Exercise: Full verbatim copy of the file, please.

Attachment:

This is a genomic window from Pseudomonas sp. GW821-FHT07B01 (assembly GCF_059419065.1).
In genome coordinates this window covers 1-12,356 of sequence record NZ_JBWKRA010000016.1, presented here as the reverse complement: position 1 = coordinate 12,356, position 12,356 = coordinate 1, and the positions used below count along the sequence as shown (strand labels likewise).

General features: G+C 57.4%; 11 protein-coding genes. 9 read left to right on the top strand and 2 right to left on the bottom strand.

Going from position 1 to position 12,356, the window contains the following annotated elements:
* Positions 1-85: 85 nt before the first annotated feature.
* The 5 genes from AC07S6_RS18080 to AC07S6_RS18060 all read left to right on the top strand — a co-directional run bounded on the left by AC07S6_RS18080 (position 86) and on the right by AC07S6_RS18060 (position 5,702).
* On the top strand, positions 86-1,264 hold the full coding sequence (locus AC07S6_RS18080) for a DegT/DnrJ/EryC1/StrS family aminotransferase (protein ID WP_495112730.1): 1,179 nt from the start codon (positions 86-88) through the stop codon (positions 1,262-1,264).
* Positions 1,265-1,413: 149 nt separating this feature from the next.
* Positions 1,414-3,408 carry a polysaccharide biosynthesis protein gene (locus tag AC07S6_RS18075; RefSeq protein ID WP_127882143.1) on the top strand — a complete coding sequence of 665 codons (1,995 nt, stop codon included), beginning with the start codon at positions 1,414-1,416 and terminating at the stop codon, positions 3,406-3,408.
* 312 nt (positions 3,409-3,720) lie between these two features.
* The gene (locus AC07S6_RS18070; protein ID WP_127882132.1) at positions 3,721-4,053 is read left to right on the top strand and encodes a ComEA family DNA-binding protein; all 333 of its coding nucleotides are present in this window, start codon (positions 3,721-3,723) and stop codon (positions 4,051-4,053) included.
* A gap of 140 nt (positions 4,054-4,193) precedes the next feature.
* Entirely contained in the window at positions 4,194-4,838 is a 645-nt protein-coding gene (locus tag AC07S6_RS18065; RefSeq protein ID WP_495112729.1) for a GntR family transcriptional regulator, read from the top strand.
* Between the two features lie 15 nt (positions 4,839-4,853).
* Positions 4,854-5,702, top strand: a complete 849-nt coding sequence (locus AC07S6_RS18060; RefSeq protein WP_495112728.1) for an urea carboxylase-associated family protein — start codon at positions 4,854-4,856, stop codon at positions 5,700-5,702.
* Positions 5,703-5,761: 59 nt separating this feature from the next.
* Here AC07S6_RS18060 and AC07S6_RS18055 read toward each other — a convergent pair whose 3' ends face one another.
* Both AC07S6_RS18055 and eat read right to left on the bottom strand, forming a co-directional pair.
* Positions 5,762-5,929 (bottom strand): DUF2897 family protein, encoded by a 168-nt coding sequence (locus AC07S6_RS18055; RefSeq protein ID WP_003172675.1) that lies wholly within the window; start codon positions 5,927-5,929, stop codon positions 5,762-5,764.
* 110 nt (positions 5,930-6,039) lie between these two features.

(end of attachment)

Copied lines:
This is a genomic window from Pseudomonas sp. GW821-FHT07B01 (assembly GCF_059419065.1).
In genome coordinates this window covers 1-12,356 of sequence record NZ_JBWKRA010000016.1, presented here as the reverse complement: position 1 = coordinate 12,356, position 12,356 = coordinate 1, and the positions used below count along the sequence as shown (strand labels likewise).

General features: G+C 57.4%; 11 protein-coding genes. 9 read left to right on the top strand and 2 right to left on the bottom strand.

Going from position 1 to position 12,356, the window contains the following annotated elements:
* Positions 1-85: 85 nt before the first annotated feature.
* The 5 genes from AC07S6_RS18080 to AC07S6_RS18060 all read left to right on the top strand — a co-directional run bounded on the left by AC07S6_RS18080 (position 86) and on the right by AC07S6_RS18060 (position 5,702).
* On the top strand, positions 86-1,264 hold the full coding sequence (locus AC07S6_RS18080) for a DegT/DnrJ/EryC1/StrS family aminotransferase (protein ID WP_495112730.1): 1,179 nt from the start codon (positions 86-88) through the stop codon (positions 1,262-1,264).
* Positions 1,265-1,413: 149 nt separating this feature from the next.
* Positions 1,414-3,408 carry a polysaccharide biosynthesis protein gene (locus tag AC07S6_RS18075; RefSeq protein ID WP_127882143.1) on the top strand — a complete coding sequence of 665 codons (1,995 nt, stop codon included), beginning with the start codon at positions 1,414-1,416 and terminating at the stop codon, positions 3,406-3,408.
* 312 nt (positions 3,409-3,720) lie between these two features.
* The gene (locus AC07S6_RS18070; protein ID WP_127882132.1) at positions 3,721-4,053 is read left to right on the top strand and encodes a ComEA family DNA-binding protein; all 333 of its coding nucleotides are present in this window, start codon (positions 3,721-3,723) and stop codon (positions 4,051-4,053) included.
* A gap of 140 nt (positions 4,054-4,193) precedes the next feature.
* Entirely contained in the window at positions 4,194-4,838 is a 645-nt protein-coding gene (locus tag AC07S6_RS18065; RefSeq protein ID WP_495112729.1) for a GntR family transcriptional regulator, read from the top strand.
* Between the two features lie 15 nt (positions 4,839-4,853).
* Positions 4,854-5,702, top strand: a complete 849-nt coding sequence (locus AC07S6_RS18060; RefSeq protein WP_495112728.1) for an urea carboxylase-associated family protein — start codon at positions 4,854-4,856, stop codon at positions 5,700-5,702.
* Positions 5,703-5,761: 59 nt separating this feature from the next.
* Here AC07S6_RS18060 and AC07S6_RS18055 read toward each other — a convergent pair whose 3' ends face one another.
* Both AC07S6_RS18055 and eat read right to left on the bottom strand, forming a co-directional pair.
* Positions 5,762-5,929 (bottom strand): DUF2897 family protein, encoded by a 168-nt coding sequence (locus AC07S6_RS18055; RefSeq protein ID WP_003172675.1) that lies wholly within the window; start codon positions 5,927-5,929, stop codon positions 5,762-5,764.
* 110 nt (positions 5,930-6,039) lie between these two features.